Feb 14, 2007 (CIDRAP News) – Egypt’s health ministry today announced that a 37-year-old woman has tested positive for H5N1 avian influenza, marking the country’s third case of 2007.
A health ministry statement said the woman is from Fayyum governorate, about 60 miles south of Cairo, Agence France-Presse (AFP) reported today. The health ministry said she was hospitalized 2 days ago after experiencing a high fever and bronchitis and was transferred to a government hospital in Cairo, where she is being treated with osteltamivir. If her case is confirmed by the World Health Organization (WHO), it will be listed as Egypt’s 21st overall.
She is from the same area as Egypt’s last WHO-confirmed case, in a 19-year-old woman who died on Feb 2.
The latest patient is responding well to treatment, and there’s no indication that she is infected with a moderately oseltamivir-resistant strain that has infected some of Egypt’s recent H5N1 patients, WHO official John Jabbour told Reuters today. The woman kept birds in her home and had been exposed to infected poultry, according to the Reuters report.
In a related development, Egyptian health minister Hatem el-Gabali told reporters at a WHO conference in Cairo yesterday that the two latest WHO-confirmed case-patients showed no signs of having the oseltamivir-resistant strain, Reuters reported yesterday.
In January, the WHO said the resistant H5N1 strain, which first surfaced in Vietnam in 2005, had been detected in a man and his niece from the Nile delta province of Gharbiyah. Both died in late December 2006. El-Gabali told reporters the same resistant strain killed a third member of the same family; previous news reports said the patient was a 30-year-old sister of the man.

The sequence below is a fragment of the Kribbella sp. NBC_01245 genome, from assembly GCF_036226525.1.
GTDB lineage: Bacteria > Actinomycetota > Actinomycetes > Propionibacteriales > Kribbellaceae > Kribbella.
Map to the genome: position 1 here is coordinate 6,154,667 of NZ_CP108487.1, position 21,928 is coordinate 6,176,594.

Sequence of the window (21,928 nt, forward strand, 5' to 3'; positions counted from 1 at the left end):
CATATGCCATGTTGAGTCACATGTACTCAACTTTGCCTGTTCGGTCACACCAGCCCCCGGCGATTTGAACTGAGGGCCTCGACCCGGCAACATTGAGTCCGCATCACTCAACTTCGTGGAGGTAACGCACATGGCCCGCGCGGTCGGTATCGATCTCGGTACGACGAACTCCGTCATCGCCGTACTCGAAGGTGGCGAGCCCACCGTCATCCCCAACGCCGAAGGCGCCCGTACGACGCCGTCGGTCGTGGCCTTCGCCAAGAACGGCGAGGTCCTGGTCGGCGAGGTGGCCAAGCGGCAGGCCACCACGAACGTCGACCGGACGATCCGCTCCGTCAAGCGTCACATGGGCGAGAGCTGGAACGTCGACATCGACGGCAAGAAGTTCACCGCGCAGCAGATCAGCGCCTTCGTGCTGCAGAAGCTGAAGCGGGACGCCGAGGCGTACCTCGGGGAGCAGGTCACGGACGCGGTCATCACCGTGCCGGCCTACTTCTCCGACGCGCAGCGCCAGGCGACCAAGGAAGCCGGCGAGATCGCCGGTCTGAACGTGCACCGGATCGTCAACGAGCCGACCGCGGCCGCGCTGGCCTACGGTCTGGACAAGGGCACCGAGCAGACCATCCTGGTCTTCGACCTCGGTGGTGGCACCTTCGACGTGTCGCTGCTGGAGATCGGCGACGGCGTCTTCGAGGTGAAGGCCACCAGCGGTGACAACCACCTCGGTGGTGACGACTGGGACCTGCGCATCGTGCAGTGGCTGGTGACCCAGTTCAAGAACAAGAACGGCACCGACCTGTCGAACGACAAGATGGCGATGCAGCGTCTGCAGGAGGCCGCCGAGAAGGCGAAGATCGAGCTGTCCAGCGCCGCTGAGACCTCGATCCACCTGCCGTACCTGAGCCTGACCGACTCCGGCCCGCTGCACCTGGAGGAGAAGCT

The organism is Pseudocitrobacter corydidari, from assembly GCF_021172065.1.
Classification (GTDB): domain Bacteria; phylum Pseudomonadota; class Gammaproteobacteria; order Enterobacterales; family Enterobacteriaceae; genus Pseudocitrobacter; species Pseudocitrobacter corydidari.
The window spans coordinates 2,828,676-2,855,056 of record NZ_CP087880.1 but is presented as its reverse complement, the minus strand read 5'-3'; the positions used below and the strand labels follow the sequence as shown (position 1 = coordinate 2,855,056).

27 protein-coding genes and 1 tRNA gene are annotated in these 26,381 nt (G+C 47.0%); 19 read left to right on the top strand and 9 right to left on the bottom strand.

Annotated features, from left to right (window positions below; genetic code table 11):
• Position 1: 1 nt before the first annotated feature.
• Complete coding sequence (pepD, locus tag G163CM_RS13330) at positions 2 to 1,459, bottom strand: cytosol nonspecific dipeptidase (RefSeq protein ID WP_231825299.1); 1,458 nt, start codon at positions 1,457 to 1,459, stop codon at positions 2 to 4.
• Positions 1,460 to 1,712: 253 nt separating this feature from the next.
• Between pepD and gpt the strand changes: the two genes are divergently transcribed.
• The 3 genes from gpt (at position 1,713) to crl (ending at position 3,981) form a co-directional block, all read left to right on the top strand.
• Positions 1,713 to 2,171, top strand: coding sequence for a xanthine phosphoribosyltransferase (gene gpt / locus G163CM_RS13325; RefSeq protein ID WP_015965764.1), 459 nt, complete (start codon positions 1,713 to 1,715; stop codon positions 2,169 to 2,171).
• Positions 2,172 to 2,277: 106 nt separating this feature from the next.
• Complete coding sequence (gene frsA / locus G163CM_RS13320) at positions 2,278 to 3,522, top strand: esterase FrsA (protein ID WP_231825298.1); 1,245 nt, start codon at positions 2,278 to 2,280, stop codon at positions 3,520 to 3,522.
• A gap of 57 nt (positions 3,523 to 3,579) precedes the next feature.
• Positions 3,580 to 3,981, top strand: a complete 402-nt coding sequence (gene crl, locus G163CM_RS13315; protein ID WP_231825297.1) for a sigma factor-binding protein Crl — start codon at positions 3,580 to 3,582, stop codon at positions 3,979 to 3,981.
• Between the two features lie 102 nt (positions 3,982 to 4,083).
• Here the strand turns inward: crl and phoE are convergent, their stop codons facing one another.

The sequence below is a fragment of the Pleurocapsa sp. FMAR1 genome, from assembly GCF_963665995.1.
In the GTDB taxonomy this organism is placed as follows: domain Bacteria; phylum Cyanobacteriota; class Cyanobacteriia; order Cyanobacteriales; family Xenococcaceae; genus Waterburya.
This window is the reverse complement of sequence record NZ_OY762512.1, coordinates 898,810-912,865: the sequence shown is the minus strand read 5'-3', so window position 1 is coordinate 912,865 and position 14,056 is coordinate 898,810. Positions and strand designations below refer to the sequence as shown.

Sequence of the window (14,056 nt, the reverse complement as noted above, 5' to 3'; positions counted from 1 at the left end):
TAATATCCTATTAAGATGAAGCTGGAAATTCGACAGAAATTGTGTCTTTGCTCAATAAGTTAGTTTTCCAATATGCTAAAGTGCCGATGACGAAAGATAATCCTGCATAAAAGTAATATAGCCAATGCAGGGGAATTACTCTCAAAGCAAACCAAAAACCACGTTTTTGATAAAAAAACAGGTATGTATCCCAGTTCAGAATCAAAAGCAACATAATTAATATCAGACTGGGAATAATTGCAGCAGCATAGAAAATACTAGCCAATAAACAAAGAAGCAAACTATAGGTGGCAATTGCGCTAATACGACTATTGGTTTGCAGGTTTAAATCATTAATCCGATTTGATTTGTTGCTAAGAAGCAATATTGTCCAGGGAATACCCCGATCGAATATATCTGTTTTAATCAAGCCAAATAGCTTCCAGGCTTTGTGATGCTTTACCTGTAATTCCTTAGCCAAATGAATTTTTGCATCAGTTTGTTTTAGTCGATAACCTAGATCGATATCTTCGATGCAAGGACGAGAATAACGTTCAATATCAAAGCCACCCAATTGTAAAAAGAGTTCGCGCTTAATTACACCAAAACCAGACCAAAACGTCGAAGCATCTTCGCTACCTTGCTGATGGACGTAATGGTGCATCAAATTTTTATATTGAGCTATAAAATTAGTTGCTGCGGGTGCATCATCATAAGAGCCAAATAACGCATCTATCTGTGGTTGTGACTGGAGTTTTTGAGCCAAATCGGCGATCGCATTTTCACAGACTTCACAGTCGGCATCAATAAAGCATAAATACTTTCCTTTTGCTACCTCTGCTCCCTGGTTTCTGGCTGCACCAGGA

In other avian flu developments, the United Kingdom's Department for Environment, Food and Rural Affairs (DEFRA) announced yesterday that a laboratory analysis had shown that the H5N1 strains found in recent English and Hungarian poultry outbreaks were 99.96% similar.
Ian Brown, chief avian virologist for the UK Veterinary Laboratory Agency, said other European H5N1 viruses have shown close relationships to the recent outbreak strains, but “the comparison between the UK and Hungarian viruses reveals a high level of genetic match which cannot be said of other European virus strains.”
Hungarian animal health officials, however, have disputed the evidence. Lajos Bognar, deputy chief veterinarian, told Reuters yesterday that even if the two viruses are identical, it doesn’t prove transmission from Hungary to the Bernard Matthews farm in Suffolk.
Meanwhile in Vietnam, government officials on March 1 will lift a ban on hatching of ducks and geese, but will require that farmers vaccinate all restocked waterfowl and locate hatching facilities away from residential areas, the Associated Press (AP) reported yesterday.
The government banned hatching ducks and geese in 2005 to slow the spread of avian influenza by waterfowl that carry the virus without showing signs of illness. However, Hoang Van Nam, Vietnam’s deputy director of animal health, told the AP that authorities found that vaccinated birds weren’t the cause of recent outbreaks in eight Mekong Delta provinces.
Feb 6 WHO statement